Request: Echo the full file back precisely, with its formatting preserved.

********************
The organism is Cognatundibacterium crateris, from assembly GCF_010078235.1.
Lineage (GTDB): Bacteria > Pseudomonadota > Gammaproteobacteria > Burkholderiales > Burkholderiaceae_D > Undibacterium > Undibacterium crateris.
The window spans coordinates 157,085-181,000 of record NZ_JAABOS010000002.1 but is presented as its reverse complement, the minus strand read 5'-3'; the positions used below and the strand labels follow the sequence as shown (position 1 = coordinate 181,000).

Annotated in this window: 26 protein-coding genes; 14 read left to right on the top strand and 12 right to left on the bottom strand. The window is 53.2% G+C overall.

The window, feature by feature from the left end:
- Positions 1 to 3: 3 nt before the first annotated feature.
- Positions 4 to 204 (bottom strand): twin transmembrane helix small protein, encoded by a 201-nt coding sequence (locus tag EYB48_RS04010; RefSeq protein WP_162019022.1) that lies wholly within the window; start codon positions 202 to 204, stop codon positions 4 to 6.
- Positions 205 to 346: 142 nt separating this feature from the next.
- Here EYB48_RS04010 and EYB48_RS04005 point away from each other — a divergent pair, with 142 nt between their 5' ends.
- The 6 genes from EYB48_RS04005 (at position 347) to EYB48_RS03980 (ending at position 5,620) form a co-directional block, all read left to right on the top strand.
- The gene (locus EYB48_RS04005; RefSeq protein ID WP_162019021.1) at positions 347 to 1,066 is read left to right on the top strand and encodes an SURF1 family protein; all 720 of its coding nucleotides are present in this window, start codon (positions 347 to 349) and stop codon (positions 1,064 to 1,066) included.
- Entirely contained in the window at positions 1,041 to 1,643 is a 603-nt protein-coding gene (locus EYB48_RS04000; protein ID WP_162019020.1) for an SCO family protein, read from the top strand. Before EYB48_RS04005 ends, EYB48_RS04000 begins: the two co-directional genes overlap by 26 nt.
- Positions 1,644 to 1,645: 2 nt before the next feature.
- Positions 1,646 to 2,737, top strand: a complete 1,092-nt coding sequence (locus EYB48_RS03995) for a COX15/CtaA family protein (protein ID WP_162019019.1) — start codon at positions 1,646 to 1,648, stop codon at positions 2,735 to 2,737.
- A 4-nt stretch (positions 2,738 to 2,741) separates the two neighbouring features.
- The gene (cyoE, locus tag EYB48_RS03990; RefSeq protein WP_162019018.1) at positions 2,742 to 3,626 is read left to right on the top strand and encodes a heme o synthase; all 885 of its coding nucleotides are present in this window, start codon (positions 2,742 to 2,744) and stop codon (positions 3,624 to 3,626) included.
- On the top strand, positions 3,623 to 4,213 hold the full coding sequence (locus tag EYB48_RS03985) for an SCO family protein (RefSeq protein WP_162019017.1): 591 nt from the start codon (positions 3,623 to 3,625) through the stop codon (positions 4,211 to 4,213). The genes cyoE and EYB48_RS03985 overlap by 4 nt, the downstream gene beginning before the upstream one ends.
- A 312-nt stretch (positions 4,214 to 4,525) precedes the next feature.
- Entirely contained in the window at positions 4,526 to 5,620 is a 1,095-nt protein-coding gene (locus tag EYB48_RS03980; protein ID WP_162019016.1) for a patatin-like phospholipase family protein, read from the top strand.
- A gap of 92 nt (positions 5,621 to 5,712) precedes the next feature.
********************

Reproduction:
The organism is Cognatundibacterium crateris, from assembly GCF_010078235.1.
Lineage (GTDB): Bacteria > Pseudomonadota > Gammaproteobacteria > Burkholderiales > Burkholderiaceae_D > Undibacterium > Undibacterium crateris.
The window spans coordinates 157,085-181,000 of record NZ_JAABOS010000002.1 but is presented as its reverse complement, the minus strand read 5'-3'; the positions used below and the strand labels follow the sequence as shown (position 1 = coordinate 181,000).

Annotated in this window: 26 protein-coding genes; 14 read left to right on the top strand and 12 right to left on the bottom strand. The window is 53.2% G+C overall.

The window, feature by feature from the left end:
- Positions 1 to 3: 3 nt before the first annotated feature.
- Positions 4 to 204 (bottom strand): twin transmembrane helix small protein, encoded by a 201-nt coding sequence (locus tag EYB48_RS04010; RefSeq protein WP_162019022.1) that lies wholly within the window; start codon positions 202 to 204, stop codon positions 4 to 6.
- Positions 205 to 346: 142 nt separating this feature from the next.
- Here EYB48_RS04010 and EYB48_RS04005 point away from each other — a divergent pair, with 142 nt between their 5' ends.
- The 6 genes from EYB48_RS04005 (at position 347) to EYB48_RS03980 (ending at position 5,620) form a co-directional block, all read left to right on the top strand.
- The gene (locus EYB48_RS04005; RefSeq protein ID WP_162019021.1) at positions 347 to 1,066 is read left to right on the top strand and encodes an SURF1 family protein; all 720 of its coding nucleotides are present in this window, start codon (positions 347 to 349) and stop codon (positions 1,064 to 1,066) included.
- Entirely contained in the window at positions 1,041 to 1,643 is a 603-nt protein-coding gene (locus EYB48_RS04000; protein ID WP_162019020.1) for an SCO family protein, read from the top strand. Before EYB48_RS04005 ends, EYB48_RS04000 begins: the two co-directional genes overlap by 26 nt.
- Positions 1,644 to 1,645: 2 nt before the next feature.
- Positions 1,646 to 2,737, top strand: a complete 1,092-nt coding sequence (locus EYB48_RS03995) for a COX15/CtaA family protein (protein ID WP_162019019.1) — start codon at positions 1,646 to 1,648, stop codon at positions 2,735 to 2,737.
- A 4-nt stretch (positions 2,738 to 2,741) separates the two neighbouring features.
- The gene (cyoE, locus tag EYB48_RS03990; RefSeq protein WP_162019018.1) at positions 2,742 to 3,626 is read left to right on the top strand and encodes a heme o synthase; all 885 of its coding nucleotides are present in this window, start codon (positions 2,742 to 2,744) and stop codon (positions 3,624 to 3,626) included.
- On the top strand, positions 3,623 to 4,213 hold the full coding sequence (locus tag EYB48_RS03985) for an SCO family protein (RefSeq protein WP_162019017.1): 591 nt from the start codon (positions 3,623 to 3,625) through the stop codon (positions 4,211 to 4,213). The genes cyoE and EYB48_RS03985 overlap by 4 nt, the downstream gene beginning before the upstream one ends.
- A 312-nt stretch (positions 4,214 to 4,525) precedes the next feature.
- Entirely contained in the window at positions 4,526 to 5,620 is a 1,095-nt protein-coding gene (locus tag EYB48_RS03980; protein ID WP_162019016.1) for a patatin-like phospholipase family protein, read from the top strand.
- A gap of 92 nt (positions 5,621 to 5,712) precedes the next feature.